WASHINGTON (CN) – The Defense Department said Tuesday it will send $250 million more in military equipment to war-torn Ukraine.
The announcement – which brings the U.S. security assistance up to $1.5 billion – came just hours before members of Congress convened to assess how to continue supporting Ukraine in its fight for sovereignty from its powerhouse neighbor Russia.
Ukraine represents ground zero in the U.S.-Russia conflict, Senator Ron Johnson of Wisconsin said in Tuesday’s Senate Foreign Relations Committee hearing.
Senators agreed on continued need for U.S. support of Ukraine following the election of President Volodymyr Zelensky in May.
Zelensky swept into office with 73 percent of the vote while promising a new surge of diplomatic efforts to bring Ukraine into the European Union.
A focus on reviving ceasefire talks between the newly elected president and Russian President Vladimir Putin underscored the senators’ discussion Tuesday with Ambassador Kurt Volker, who represents the State Department on Ukraine negotiations.
In 2015, the two nations brokered the Minsk agreement intended to bring an immediate ceasefire between the Ukrainian military and Russia-backed separatist militias.
But the negotiations failed to stall bloody engagements on Europe’s doorstep, with both sides accusing the other of violating the terms.
Volker said the agreement lays out all the necessary solutions but Russia must now act.
“What’s lacking is the political will for Russia to actually implement it,” Volker said. “All of these things add up to make it more and more clear to Russia that their efforts to re-subordinate Ukraine to its sphere are not going to work.”
He also stressed the importance of a swift diplomatic action to end the violence that has plagued the Ukrainian people for nearly five years.
Volker characterized ongoing flare-ups in the eastern Donbass region as a “grinding” conflict in which a prewar population of 4 million people has dropped to 1.5 million.
Senator John Barrasso of Wyoming used his time to express concern over the planned Nord Steam 2 natural gas pipeline, calling it “Putin’s pipeline.” President Donald Trump recently threatened to place sanctions on the project, which will run 760 miles under the Baltic Sea to Germany and double the capacity of the existing Nord Steam.
Barrasso reminded the committee that German Chancellor Angela Merkel said the pipeline would not continue as planned without clarity from Russia on the future of Ukraine. But U.S. officials warn the project will increase EU dependence on Russia and puts Ukraine at risk given Russia has in the past halted shipments of gas through the country.
“Moscow has shown that it has no interest in meeting the chancellor’s condition,” Herbst said, warning that Russia has openly threatened to cut off gas to Ukraine through the pipeline in December if Ukraine doesn’t pay its current gas debts to Russia and agree to a prepayment system.
Western support for Ukraine is also critical for the future security of Europe and the United States, said Alina Polyakova from the Brookings Institute, one of three Eurasia experts who joined Volker in giving testimony.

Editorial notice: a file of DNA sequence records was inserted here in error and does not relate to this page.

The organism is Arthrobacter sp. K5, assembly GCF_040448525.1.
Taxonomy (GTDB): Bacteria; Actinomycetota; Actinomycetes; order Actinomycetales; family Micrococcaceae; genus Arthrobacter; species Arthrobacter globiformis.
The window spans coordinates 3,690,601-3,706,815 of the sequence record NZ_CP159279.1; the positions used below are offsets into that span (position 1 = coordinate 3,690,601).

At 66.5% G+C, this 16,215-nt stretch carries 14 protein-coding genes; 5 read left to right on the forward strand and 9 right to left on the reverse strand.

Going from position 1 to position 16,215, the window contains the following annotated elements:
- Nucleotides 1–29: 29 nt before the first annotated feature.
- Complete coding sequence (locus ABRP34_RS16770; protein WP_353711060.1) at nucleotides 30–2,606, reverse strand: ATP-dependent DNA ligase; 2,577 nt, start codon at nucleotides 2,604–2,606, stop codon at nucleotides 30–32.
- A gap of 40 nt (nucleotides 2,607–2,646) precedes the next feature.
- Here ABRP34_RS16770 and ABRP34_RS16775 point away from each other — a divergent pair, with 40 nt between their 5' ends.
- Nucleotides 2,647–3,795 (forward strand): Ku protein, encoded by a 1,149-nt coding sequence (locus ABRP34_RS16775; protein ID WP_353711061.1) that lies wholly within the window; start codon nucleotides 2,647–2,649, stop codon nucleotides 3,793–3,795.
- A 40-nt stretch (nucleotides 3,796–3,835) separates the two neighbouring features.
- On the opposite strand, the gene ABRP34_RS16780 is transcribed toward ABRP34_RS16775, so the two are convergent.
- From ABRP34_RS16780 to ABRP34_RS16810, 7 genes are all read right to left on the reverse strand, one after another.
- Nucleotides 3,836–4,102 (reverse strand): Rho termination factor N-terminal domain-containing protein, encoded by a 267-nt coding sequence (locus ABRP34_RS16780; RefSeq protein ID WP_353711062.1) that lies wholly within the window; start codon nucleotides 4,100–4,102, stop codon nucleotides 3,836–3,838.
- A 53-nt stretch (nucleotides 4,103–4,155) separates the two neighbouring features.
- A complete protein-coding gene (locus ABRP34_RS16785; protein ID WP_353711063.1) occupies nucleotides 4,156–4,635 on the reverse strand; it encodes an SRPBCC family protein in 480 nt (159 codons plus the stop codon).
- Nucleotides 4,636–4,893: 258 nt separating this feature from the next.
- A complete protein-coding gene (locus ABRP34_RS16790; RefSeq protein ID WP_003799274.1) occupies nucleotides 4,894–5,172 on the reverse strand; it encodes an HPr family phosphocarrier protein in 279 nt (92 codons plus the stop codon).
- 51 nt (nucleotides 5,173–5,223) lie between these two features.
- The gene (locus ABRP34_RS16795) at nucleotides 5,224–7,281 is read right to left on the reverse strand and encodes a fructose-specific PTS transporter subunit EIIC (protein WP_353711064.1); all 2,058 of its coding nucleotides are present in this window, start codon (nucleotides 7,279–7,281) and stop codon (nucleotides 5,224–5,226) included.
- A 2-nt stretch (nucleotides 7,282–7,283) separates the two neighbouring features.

While the Russian interference in the U.S. elections may have come as a surprise in Washington, Polyakova said, Ukraine’s political sovereignty has been the target of Russian cyberattacks as early as 2004.
“Ukraine’s experience thus remains a bellwether for assessing the Russian tactics that may be deployed here in the United States or against our allies,” Polyakova said.
When asked by senators about targeted U.S. sanctions on Russian, Polyakova said the economic pressure has been very effective in sending a clear message to Moscow that escalatory behavior comes at a cost.
In addition to sweeping sanctions against hundreds of Russian individuals and entities, the Trump administration supplied Javelin anti-tank missiles to Ukraine in 2017 to combat armored vehicles supplied by Russia.
John Herbst, director for the Eurasia Center at the Atlantic Council, said the Javelins reduced Ukrainian casualties. Millions more in sniper rifles and radar equipment followed to strengthen the Ukrainian ground forces.
“Within the limits of Moscow’s operations in Donbass, Kiev has fought the world’s second most powerful military to a standstill,” Herbst said.
U.S. officials are now looking to build up the Ukrainian navy; current maritime capacity is near zero, according to James Carafano of the Heritage Foundation.
Volker agreed the urgent need for U.S. investment and added NATO must also maintain a defensive presence in the Black Sea for the security of its allies including Turkey and Romania.
“It is not by any means a Russian lake and I think it is important that NATO stand up to make clear all of us have an interest in a freedom of navigation,” Volker said.
In March, the State Department sent $10 million to bolster Ukraine’s naval capacity after Russia carried out what the U.S. called a “dangerous escalation and unjustified” attack on three Ukrainian vessels near the Kerch Strait.
But the international response – three months following the attack – was too late and set a bad precedent for responding to Russian aggression at sea, Polyakova said.
“We need to be constantly having situational awareness so we recognize when the next Russian poke in the eye is coming from,” she said.